Hawaiian Electric supports Hawaii Wildlife Fund’s Kau Coastal Restoration Program

Release Date: 4/10/2023

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Hawaii Wildlife Fund and Hawaiian Electric volunteers recently partnered to collect marine debris that washed ashore on Kamilo Point. The group collected 363 pounds of debris, including 36 pounds of derelict fishing line and net bundles, 40 pounds of broken glass, and 30+ pounds of microplastics.

HILO, Apr. 10, 2023 – The Hawaii Wildlife Fund recently received a $15,000 donation from Hawaiian Electric to support its Kau Coastal Restoration Program. The program focuses on coastal restoration efforts within and around the Kau Forest Reserve in Waiohinu plus environmental education efforts, anchialine pool and estuary restoration, and capacity-building across Hawaii Island.

“We are thrilled that the $15,000 grant award will help us continue our efforts to protect native wildlife, restore habitats, and bring our hands-on environmental education programs to youth across Hawaii Island,” said Megan Lamson, Hawaii Wildlife Fund president. “We are grateful for the volunteer and financial support from local businesses and these unique opportunities to engage new audiences in our conservation activities!”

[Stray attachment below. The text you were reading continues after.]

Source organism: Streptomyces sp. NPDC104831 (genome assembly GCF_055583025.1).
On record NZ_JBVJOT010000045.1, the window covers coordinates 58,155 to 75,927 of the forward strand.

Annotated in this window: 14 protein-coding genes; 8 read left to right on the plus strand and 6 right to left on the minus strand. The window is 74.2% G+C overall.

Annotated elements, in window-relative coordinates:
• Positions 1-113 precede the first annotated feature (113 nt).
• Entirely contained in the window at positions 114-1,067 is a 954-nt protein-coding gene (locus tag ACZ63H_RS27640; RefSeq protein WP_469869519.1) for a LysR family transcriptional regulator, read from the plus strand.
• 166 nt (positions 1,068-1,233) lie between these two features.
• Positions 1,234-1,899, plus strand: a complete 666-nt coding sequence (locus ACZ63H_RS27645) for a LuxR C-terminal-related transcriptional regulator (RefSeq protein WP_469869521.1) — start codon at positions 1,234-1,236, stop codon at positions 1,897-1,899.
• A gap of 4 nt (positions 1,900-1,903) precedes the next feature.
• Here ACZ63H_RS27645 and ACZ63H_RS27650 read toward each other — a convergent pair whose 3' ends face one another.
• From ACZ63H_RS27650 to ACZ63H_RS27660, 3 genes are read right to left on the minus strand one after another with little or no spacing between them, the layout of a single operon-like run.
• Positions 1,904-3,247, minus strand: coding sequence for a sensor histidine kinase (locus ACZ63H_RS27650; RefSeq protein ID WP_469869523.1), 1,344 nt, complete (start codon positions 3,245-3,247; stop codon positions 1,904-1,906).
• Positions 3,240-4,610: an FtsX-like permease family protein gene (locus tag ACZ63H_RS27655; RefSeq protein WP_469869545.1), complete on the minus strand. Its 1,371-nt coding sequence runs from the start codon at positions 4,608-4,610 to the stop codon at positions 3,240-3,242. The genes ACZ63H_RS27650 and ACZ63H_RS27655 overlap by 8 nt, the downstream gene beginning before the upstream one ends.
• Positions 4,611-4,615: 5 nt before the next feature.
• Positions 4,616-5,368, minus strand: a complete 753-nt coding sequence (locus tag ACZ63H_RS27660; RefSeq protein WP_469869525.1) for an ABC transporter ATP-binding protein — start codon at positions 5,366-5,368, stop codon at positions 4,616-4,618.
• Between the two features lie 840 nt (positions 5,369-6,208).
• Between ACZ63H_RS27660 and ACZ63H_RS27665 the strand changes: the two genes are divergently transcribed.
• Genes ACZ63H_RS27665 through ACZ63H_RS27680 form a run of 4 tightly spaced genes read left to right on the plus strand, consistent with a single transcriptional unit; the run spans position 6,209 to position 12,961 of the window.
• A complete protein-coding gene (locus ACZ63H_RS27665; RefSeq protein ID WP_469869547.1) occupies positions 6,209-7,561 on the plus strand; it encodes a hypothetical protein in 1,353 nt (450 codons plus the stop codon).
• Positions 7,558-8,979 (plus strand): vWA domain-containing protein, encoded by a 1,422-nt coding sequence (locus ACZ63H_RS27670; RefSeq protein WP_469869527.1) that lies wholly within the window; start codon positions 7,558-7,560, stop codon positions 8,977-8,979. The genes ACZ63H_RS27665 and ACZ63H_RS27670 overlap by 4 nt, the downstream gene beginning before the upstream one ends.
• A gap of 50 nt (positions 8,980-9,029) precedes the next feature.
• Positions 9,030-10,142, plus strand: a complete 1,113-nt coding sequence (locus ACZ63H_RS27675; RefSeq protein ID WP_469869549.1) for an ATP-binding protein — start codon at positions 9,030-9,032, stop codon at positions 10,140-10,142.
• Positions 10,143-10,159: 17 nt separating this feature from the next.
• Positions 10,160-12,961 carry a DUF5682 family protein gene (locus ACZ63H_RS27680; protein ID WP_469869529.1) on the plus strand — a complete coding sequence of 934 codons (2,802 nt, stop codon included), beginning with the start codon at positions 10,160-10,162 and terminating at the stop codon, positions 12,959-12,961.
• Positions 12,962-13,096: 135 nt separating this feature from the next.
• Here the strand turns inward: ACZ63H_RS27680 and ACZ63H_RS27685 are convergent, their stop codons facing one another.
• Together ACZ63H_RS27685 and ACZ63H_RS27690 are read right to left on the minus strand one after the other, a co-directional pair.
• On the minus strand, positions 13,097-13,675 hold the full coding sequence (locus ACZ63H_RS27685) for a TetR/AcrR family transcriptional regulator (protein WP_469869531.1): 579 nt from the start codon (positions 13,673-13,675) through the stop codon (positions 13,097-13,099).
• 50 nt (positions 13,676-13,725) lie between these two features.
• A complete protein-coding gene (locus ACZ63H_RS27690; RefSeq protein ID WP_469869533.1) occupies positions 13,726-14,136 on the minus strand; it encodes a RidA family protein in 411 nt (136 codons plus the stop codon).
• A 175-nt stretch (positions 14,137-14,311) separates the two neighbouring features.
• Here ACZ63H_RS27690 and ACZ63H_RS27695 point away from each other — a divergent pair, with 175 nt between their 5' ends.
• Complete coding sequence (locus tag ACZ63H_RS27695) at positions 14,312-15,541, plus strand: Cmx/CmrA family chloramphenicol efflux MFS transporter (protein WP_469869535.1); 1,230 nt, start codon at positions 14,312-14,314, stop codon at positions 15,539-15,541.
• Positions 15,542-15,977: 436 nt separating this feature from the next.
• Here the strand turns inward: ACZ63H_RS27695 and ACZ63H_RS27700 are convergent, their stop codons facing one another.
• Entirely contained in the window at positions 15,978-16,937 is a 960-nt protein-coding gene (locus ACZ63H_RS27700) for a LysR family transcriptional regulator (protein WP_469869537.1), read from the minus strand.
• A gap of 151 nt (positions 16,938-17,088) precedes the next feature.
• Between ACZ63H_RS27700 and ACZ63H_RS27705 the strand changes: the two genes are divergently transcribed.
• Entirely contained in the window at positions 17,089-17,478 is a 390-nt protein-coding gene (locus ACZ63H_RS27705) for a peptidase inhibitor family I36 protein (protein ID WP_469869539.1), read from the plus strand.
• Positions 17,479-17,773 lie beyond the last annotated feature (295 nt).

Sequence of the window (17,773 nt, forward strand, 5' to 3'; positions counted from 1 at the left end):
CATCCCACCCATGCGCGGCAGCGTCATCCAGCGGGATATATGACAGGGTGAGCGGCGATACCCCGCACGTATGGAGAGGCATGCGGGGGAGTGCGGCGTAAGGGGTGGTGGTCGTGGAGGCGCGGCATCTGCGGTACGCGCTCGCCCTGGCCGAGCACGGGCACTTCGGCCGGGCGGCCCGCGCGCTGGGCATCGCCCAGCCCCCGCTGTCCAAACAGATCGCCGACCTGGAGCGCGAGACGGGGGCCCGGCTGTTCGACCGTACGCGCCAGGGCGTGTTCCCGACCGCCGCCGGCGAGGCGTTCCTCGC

Hawaii Wildlife Fund and Hawaiian Electric also partnered on two stewardship activities led by employee Alex Kelepolo, recipient of the 2022 Kokua Community Champion Service Award. Employees and their families volunteered to collect marine debris that washed ashore on Kamilo Point in October 2019 and April 2023.

“I led this project to educate and raise awareness of the detrimental effects of plastic pollution on our environment and native wildlife and the impact volunteers and Hawaii Wildlife Fund have made on our island,” Kelepolo said. “Serving our community is priceless. It’s giving your time, dedication and heart to malama aina. We all have kuleana to ensure the preservation and protection of Hawaii’s natural resources for future generations.”

Hawaii Wildlife Fund has been working with community members on coastal habitat restoration and marine wildlife protection efforts along the Kau coastline since 2001. With the help of thousands of volunteers, it has collectively removed more than 320 tons of marine debris from shorelines and reefs on the island. To learn more, visit www.wildhawaii.org.